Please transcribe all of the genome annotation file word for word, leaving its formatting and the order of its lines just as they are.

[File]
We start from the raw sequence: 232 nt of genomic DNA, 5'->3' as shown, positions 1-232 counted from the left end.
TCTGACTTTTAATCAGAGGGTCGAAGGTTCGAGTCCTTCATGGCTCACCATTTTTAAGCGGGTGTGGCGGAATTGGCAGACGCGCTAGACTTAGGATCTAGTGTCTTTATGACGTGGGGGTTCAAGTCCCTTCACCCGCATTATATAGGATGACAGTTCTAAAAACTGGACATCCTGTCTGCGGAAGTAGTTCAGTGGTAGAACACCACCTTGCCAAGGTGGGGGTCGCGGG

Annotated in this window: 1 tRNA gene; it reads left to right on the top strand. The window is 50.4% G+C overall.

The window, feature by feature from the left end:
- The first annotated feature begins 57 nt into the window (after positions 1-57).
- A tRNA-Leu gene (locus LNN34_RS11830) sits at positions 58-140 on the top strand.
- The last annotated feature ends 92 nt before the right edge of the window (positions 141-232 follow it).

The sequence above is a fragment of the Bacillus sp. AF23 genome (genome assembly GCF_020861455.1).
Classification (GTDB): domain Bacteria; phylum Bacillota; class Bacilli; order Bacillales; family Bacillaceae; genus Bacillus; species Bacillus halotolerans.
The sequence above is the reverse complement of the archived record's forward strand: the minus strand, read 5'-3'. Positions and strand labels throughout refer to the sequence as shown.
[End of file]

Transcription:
We start from the raw sequence: 232 nt of genomic DNA, 5'->3' as shown, positions 1-232 counted from the left end.
TCTGACTTTTAATCAGAGGGTCGAAGGTTCGAGTCCTTCATGGCTCACCATTTTTAAGCGGGTGTGGCGGAATTGGCAGACGCGCTAGACTTAGGATCTAGTGTCTTTATGACGTGGGGGTTCAAGTCCCTTCACCCGCATTATATAGGATGACAGTTCTAAAAACTGGACATCCTGTCTGCGGAAGTAGTTCAGTGGTAGAACACCACCTTGCCAAGGTGGGGGTCGCGGG

Annotated in this window: 1 tRNA gene; it reads left to right on the top strand. The window is 50.4% G+C overall.

The window, feature by feature from the left end:
- The first annotated feature begins 57 nt into the window (after positions 1-57).
- A tRNA-Leu gene (locus LNN34_RS11830) sits at positions 58-140 on the top strand.
- The last annotated feature ends 92 nt before the right edge of the window (positions 141-232 follow it).

The sequence above is a fragment of the Bacillus sp. AF23 genome (genome assembly GCF_020861455.1).
Classification (GTDB): domain Bacteria; phylum Bacillota; class Bacilli; order Bacillales; family Bacillaceae; genus Bacillus; species Bacillus halotolerans.
The sequence above is the reverse complement of the archived record's forward strand: the minus strand, read 5'-3'. Positions and strand labels throughout refer to the sequence as shown.